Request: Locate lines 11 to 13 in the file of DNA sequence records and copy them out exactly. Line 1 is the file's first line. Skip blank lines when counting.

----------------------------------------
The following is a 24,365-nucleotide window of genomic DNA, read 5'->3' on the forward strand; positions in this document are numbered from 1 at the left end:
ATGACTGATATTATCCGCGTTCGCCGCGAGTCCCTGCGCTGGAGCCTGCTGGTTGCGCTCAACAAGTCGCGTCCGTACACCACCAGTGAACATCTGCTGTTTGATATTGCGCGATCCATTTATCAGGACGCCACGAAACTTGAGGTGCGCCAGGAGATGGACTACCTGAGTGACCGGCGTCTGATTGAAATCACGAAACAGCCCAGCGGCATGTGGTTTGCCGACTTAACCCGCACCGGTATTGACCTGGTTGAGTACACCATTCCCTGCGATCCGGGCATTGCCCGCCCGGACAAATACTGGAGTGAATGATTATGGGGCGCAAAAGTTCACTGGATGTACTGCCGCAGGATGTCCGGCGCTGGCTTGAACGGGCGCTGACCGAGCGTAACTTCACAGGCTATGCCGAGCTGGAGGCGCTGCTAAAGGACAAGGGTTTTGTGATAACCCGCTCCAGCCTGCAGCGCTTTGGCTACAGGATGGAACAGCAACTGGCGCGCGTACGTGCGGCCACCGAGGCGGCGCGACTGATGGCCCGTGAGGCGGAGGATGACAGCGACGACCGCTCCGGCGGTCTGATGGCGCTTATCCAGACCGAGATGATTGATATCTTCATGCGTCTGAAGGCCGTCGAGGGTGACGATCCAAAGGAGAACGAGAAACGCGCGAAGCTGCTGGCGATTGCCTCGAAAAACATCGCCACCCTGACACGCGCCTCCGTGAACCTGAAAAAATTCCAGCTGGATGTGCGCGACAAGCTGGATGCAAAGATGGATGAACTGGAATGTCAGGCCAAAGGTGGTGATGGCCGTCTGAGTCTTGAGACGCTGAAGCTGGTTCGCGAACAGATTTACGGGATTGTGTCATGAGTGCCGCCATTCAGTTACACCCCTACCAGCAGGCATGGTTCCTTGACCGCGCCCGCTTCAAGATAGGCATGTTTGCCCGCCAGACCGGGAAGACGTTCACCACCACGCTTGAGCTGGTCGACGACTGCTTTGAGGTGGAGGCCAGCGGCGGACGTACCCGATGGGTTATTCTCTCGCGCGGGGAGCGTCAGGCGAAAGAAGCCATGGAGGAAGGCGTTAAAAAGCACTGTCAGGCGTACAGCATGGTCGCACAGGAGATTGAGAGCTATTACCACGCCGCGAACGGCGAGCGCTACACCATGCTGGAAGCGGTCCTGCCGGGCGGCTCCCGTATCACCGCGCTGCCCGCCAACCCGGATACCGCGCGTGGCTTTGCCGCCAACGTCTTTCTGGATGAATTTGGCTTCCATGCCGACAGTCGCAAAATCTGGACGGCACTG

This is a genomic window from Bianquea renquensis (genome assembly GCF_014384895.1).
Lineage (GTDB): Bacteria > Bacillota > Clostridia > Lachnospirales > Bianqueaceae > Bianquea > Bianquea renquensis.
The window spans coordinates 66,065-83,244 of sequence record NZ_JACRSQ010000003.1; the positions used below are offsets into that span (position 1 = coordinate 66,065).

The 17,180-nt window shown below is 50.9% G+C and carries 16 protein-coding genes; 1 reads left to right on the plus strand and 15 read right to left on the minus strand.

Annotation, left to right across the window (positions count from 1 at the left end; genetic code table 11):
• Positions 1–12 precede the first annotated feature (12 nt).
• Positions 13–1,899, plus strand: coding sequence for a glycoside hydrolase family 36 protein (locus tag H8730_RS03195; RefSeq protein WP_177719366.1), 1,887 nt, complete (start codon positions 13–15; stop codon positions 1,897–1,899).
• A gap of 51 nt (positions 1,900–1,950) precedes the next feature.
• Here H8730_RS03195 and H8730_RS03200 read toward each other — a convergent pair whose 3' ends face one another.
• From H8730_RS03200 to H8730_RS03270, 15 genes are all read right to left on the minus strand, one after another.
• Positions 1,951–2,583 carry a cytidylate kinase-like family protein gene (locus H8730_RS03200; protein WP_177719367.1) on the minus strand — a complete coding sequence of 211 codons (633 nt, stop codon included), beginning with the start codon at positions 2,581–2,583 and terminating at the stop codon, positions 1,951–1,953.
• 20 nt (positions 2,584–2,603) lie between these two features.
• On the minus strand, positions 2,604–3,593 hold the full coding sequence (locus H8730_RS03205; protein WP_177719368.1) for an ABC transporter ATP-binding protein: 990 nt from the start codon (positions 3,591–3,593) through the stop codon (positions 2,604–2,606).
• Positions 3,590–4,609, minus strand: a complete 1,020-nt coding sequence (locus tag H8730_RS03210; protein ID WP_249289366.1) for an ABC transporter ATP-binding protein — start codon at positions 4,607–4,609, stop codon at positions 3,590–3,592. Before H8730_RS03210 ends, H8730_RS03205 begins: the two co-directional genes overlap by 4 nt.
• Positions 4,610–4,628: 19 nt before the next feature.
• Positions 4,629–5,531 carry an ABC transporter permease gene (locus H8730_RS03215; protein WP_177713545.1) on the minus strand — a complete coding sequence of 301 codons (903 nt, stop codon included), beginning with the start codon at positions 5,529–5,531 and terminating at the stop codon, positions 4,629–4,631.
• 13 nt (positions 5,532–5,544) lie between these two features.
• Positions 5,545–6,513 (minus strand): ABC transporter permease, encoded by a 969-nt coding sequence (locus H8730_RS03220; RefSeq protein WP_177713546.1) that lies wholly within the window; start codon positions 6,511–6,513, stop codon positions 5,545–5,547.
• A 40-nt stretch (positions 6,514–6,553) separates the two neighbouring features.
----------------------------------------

• Here H8730_RS03195 and H8730_RS03200 read toward each other — a convergent pair whose 3' ends face one another.
• From H8730_RS03200 to H8730_RS03270, 15 genes are all read right to left on the minus strand, one after another.
• Positions 1,951–2,583 carry a cytidylate kinase-like family protein gene (locus H8730_RS03200; protein WP_177719367.1) on the minus strand — a complete coding sequence of 211 codons (633 nt, stop codon included), beginning with the start codon at positions 2,581–2,583 and terminating at the stop codon, positions 1,951–1,953.